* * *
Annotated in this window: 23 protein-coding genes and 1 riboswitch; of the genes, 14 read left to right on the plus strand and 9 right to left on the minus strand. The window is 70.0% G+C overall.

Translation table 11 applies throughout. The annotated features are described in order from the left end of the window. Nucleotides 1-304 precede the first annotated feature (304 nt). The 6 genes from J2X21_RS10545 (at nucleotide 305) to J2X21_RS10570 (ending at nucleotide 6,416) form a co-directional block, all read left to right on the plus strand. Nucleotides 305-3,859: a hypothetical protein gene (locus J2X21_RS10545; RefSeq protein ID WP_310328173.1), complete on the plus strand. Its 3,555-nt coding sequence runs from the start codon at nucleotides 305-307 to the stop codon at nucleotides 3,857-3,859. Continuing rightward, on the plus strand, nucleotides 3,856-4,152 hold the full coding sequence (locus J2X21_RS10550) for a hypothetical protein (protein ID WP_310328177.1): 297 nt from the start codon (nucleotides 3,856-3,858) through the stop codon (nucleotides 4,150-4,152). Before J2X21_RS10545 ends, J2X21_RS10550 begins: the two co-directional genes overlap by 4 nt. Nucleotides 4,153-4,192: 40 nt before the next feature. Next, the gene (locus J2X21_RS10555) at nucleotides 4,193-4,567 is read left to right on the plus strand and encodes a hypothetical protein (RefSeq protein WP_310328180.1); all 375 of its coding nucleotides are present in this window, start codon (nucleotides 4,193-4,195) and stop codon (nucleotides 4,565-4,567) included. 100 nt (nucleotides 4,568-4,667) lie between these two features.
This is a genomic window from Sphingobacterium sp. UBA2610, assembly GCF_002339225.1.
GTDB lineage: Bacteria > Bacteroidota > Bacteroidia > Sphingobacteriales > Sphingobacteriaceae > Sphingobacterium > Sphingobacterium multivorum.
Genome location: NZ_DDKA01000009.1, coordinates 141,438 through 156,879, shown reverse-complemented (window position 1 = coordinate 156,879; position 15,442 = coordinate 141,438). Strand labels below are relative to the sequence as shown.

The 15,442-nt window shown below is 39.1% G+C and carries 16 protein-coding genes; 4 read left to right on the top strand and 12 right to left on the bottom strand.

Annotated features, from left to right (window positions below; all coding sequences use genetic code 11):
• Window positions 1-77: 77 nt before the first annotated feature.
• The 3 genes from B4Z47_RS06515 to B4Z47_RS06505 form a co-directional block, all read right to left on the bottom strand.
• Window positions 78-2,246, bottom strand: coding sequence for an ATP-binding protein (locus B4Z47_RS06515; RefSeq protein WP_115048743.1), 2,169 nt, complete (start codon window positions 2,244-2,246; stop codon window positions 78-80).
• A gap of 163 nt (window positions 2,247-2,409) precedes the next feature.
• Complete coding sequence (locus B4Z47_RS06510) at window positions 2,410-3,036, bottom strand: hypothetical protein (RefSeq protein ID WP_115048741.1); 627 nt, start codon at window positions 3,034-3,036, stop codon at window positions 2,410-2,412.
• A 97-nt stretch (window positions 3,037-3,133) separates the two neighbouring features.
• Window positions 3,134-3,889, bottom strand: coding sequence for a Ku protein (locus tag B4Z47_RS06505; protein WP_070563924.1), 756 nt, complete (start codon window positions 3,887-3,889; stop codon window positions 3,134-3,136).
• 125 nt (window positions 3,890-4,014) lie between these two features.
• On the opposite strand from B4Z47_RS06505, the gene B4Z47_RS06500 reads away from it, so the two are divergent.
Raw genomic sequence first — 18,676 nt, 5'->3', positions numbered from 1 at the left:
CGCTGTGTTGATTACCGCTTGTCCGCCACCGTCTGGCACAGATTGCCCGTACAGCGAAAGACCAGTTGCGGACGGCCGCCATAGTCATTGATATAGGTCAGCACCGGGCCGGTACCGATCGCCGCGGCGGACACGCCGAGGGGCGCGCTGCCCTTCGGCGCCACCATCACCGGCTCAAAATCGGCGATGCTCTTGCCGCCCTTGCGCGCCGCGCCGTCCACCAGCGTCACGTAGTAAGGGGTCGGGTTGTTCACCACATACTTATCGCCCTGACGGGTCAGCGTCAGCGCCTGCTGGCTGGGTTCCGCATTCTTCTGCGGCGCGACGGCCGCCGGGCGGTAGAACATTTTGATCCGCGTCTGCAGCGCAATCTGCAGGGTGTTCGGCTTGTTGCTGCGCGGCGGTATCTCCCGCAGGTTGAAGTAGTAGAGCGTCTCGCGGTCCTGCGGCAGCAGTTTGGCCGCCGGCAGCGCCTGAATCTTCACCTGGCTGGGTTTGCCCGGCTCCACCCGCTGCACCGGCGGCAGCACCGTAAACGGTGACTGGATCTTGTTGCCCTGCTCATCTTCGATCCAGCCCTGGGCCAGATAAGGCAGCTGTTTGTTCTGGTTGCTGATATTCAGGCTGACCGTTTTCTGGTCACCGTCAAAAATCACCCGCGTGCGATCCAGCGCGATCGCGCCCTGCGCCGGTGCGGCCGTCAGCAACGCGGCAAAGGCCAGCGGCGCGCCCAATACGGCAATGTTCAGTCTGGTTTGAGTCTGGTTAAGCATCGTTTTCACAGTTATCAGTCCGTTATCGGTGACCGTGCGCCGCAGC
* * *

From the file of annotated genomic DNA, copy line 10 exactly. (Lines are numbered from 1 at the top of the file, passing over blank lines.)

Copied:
• Window positions 78-2,246, bottom strand: coding sequence for an ATP-binding protein (locus B4Z47_RS06515; RefSeq protein WP_115048743.1), 2,169 nt, complete (start codon window positions 2,244-2,246; stop codon window positions 78-80).